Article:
Big banks are resisting a proposal that would force them to hold a certain amount of their liabilities in long-term debt. But a "Heard on the Street" column suggests banks can use it to their advantage. "Having already taken deposit rates about as low as possible, the next move has been to minimize their issuance of more costly long-term debt. But that means forgoing what could prove to be big savings. With long-term yields low, banks can lock in rates that may be extremely advantageous a few years down the line," writes David Reilly.
The DOJ is expanding its probe into possible manipulation of the foreign exchange markets with an investigation into Barclays' and UBS' profit disclosures during structured-product sales, according to the paper.
In news that will surprise few American Banker readers, a study has concluded community banks were the hardest hit by the onslaught of regulations in the aftermath of the financial crisis. The study was conducted by Marshall Lux, a former JPMorgan Chase executive turned senior fellow at Harvard University's Kennedy School. Lux penned a recent BankThink post advocating for streamlined regulation.
New York Times
Who's behind the shell companies that own a majority of condos at the towering Time Warner Center? Oh, just your usual cross-section of finance types, doctors and tech gurus, plus some accused international fraudsters, members of the Saudi royal family and allegedly corrupt Russian senators. The Times' massive deep dive into the identities of the condo owners reveals how the customer screening requirements imposed on banks were never applied to the increasingly opaque world of high-end real estate. This has obvious implications for money laundering. Think changes are coming anytime soon?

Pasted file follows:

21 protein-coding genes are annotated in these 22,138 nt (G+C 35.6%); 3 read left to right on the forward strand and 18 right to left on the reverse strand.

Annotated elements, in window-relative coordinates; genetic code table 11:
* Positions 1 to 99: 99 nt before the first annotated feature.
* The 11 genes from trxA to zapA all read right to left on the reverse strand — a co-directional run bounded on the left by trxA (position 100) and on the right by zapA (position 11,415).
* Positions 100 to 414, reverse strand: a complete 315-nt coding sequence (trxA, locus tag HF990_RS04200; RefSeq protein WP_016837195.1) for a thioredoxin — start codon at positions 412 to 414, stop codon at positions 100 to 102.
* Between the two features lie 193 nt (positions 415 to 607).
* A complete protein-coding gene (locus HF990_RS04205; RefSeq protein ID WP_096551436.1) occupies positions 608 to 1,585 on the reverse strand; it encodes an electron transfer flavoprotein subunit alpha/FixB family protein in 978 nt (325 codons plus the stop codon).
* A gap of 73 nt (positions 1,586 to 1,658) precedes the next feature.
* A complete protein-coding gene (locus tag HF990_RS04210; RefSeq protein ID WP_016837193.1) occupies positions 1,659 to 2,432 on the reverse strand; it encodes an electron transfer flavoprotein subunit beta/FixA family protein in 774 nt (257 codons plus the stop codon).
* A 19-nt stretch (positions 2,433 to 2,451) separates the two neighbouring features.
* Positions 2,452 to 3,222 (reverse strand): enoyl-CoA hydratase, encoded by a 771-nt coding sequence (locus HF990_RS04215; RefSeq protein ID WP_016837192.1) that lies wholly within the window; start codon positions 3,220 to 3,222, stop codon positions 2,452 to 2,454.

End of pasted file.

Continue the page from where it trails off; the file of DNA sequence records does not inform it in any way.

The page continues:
The paper offers a sneak preview of the payday lending rules under consideration by the Consumer Financial Protection Bureau, including underwriting requirements that would force lenders to determine borrowers' ability to repay the entirety of the loan at the end of a two-week period and restrict the number of times lenders can roll over loans over the course of a year.
New York Observer: In case you missed it last week, the New York Observer covers the epic tale of the war between digital currency companies Ripple Labs and Stellar and the life and times of Jed McCaleb, the man who founded both of them. Wells Fargo also plays a part in the article, having come close to diving into the world of cryptocurrency before the collapse of Bitcoin exchange Mt. Gox in February 2014. The bank responded by shutting down the accounts of cryptocurrency companies. But it is the merchant bank for payments company Stripe, which is a major Stellar investor. "So Wells Fargo, which was unwilling to bank companies like Stellar, is now funding the primary backer of Stellar," the paper reports.